Keep Your Originals!

For the last few days I’ve been working on the second draft of Dragon.  It’s almost done, although I’ve been saying that since yesterday morning…

Tonight an important piece of advice occurred to me to share with you.  This is not original advice; I know that I heard it somewhere, because it wasn’t my habit originally.  I’ve been doing it long enough, though, that I can’t remember exactly where I heard it.  Research quest for tonight!

Here’s the advice: when you are revising a computer file, don’t make changes on the original file.  Save it as a new version (I usually just tack a number on the end of the file name) and work on it there.  This way, you still have the first draft intact.

Why is this important, you ask?  I hear you telling me that you don’t want your first draft; that’s the point of revisions!  Here is my response, in three easy reasons.

1. You might need to refer back to the original during the editing process.  I knew I was totally reworking the ending of Dragon, so I deleted most of it in one fell swoop.  Only after did I realize that I wanted to pull the odd sentence or conversation from my original ending.  Good thing I had the first draft!

2. You might decide in your next round of revisions that you really did like the original draft better than version 2.0.  Without the original file, in the best case you’ll be retyping it from a printed copy.  Worst case?  The original version is gone for good and you have to rewrite it from memory.  Have fun with that.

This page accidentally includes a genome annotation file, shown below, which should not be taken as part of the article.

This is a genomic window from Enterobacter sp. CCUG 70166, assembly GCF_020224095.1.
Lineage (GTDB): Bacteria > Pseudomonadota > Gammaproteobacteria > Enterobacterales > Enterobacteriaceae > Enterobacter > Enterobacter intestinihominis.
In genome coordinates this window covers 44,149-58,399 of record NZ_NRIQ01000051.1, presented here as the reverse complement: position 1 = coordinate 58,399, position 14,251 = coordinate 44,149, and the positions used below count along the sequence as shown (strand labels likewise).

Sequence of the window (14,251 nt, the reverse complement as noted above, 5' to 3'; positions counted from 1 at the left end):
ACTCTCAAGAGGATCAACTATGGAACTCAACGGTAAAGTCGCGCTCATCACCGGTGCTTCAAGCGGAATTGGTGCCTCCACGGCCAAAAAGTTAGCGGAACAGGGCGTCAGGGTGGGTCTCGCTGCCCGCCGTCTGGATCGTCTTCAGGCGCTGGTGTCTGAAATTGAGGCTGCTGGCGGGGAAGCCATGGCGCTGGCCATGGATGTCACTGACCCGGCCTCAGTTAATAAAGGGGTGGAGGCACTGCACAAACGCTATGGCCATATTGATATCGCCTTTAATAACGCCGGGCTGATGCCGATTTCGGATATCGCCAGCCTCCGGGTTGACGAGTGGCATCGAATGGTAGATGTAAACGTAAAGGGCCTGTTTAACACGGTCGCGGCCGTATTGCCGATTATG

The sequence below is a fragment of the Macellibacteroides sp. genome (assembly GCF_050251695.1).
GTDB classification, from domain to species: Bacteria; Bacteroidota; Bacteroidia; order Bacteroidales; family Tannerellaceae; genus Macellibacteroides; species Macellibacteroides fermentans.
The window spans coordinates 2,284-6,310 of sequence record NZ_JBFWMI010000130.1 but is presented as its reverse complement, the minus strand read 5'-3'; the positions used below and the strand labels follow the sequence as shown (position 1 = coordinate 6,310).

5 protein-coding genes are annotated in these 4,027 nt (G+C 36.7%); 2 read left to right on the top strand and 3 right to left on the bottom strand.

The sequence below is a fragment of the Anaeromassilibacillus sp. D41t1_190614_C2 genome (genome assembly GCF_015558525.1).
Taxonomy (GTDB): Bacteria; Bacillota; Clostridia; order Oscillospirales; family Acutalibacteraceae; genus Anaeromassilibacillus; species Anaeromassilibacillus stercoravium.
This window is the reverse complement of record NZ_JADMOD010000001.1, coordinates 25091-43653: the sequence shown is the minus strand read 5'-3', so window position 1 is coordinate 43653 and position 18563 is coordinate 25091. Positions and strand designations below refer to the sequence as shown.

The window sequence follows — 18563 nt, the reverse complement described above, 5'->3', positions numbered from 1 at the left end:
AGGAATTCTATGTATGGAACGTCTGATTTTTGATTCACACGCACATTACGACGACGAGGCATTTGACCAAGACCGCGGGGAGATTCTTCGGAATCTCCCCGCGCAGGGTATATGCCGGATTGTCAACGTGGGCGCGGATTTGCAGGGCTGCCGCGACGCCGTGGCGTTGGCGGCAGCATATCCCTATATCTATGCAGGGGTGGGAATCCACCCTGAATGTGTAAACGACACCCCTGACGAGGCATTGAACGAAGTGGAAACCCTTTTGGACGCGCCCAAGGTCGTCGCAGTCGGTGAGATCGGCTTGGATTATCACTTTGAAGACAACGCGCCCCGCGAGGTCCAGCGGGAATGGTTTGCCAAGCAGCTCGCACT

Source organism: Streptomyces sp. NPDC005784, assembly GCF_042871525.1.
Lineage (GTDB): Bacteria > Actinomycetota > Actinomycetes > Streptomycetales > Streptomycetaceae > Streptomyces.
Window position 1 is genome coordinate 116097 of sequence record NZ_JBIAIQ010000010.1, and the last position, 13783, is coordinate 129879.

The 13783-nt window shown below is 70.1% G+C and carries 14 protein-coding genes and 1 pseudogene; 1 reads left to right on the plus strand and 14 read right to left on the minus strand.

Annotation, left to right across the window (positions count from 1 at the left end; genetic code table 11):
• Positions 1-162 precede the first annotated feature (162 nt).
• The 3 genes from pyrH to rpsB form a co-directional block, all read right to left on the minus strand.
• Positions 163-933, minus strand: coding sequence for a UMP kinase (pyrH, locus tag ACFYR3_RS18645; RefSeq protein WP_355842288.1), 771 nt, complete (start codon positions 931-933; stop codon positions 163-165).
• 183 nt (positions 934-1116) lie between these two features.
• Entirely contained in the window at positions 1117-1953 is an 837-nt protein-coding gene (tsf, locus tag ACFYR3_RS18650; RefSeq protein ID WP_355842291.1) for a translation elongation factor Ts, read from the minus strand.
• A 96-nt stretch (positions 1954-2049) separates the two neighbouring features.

3. There may be discarded material from the first draft that becomes a reference for a future short story or even a novel.  When I completely changed the beginning of Butterflies, I eliminated a lot of extraneous background details about several characters.  I ended up returning to one of those characters for a short story, and I used that first draft to help build my character.

Keep your originals!  Memory space is cheap, so who cares if you end up with 6 different copies of the same 650 k document on your hard drive?  I plan to keep all of the drafts of everything.  There may come a time when it is unnecessary or difficult to keep them, but for now, they are all there, ready for me to access them as needed!

If I find the original source of the advice, I’ll be sure to pass it along.  🙂


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